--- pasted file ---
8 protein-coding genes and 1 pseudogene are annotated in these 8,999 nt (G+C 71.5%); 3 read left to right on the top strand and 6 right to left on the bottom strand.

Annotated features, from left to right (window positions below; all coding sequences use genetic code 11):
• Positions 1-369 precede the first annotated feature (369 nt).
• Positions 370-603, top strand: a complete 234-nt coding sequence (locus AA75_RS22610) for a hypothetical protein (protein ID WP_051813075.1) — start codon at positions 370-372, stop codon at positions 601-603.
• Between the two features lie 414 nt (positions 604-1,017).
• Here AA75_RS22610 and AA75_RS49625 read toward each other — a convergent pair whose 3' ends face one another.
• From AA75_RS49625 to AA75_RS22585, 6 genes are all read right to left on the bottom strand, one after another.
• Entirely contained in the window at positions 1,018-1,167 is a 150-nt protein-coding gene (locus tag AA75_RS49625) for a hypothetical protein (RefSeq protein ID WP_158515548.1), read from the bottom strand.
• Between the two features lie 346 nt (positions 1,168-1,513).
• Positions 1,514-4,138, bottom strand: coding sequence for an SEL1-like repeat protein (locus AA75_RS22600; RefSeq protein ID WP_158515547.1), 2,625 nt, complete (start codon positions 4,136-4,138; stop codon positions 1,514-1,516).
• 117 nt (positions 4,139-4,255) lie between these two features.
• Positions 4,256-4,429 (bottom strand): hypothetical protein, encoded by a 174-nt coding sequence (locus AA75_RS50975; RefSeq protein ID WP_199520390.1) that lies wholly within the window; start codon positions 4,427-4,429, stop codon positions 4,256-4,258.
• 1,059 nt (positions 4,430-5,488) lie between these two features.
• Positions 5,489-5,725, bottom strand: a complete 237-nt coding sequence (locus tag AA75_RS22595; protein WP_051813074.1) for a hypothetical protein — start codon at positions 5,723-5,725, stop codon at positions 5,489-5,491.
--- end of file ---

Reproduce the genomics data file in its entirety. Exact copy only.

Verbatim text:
8 protein-coding genes and 1 pseudogene are annotated in these 8,999 nt (G+C 71.5%); 3 read left to right on the top strand and 6 right to left on the bottom strand.

Annotated features, from left to right (window positions below; all coding sequences use genetic code 11):
• Positions 1-369 precede the first annotated feature (369 nt).
• Positions 370-603, top strand: a complete 234-nt coding sequence (locus AA75_RS22610) for a hypothetical protein (protein ID WP_051813075.1) — start codon at positions 370-372, stop codon at positions 601-603.
• Between the two features lie 414 nt (positions 604-1,017).
• Here AA75_RS22610 and AA75_RS49625 read toward each other — a convergent pair whose 3' ends face one another.
• From AA75_RS49625 to AA75_RS22585, 6 genes are all read right to left on the bottom strand, one after another.
• Entirely contained in the window at positions 1,018-1,167 is a 150-nt protein-coding gene (locus tag AA75_RS49625) for a hypothetical protein (RefSeq protein ID WP_158515548.1), read from the bottom strand.
• Between the two features lie 346 nt (positions 1,168-1,513).
• Positions 1,514-4,138, bottom strand: coding sequence for an SEL1-like repeat protein (locus AA75_RS22600; RefSeq protein ID WP_158515547.1), 2,625 nt, complete (start codon positions 4,136-4,138; stop codon positions 1,514-1,516).
• 117 nt (positions 4,139-4,255) lie between these two features.
• Positions 4,256-4,429 (bottom strand): hypothetical protein, encoded by a 174-nt coding sequence (locus AA75_RS50975; RefSeq protein ID WP_199520390.1) that lies wholly within the window; start codon positions 4,427-4,429, stop codon positions 4,256-4,258.
• 1,059 nt (positions 4,430-5,488) lie between these two features.
• Positions 5,489-5,725, bottom strand: a complete 237-nt coding sequence (locus tag AA75_RS22595; protein WP_051813074.1) for a hypothetical protein — start codon at positions 5,723-5,725, stop codon at positions 5,489-5,491.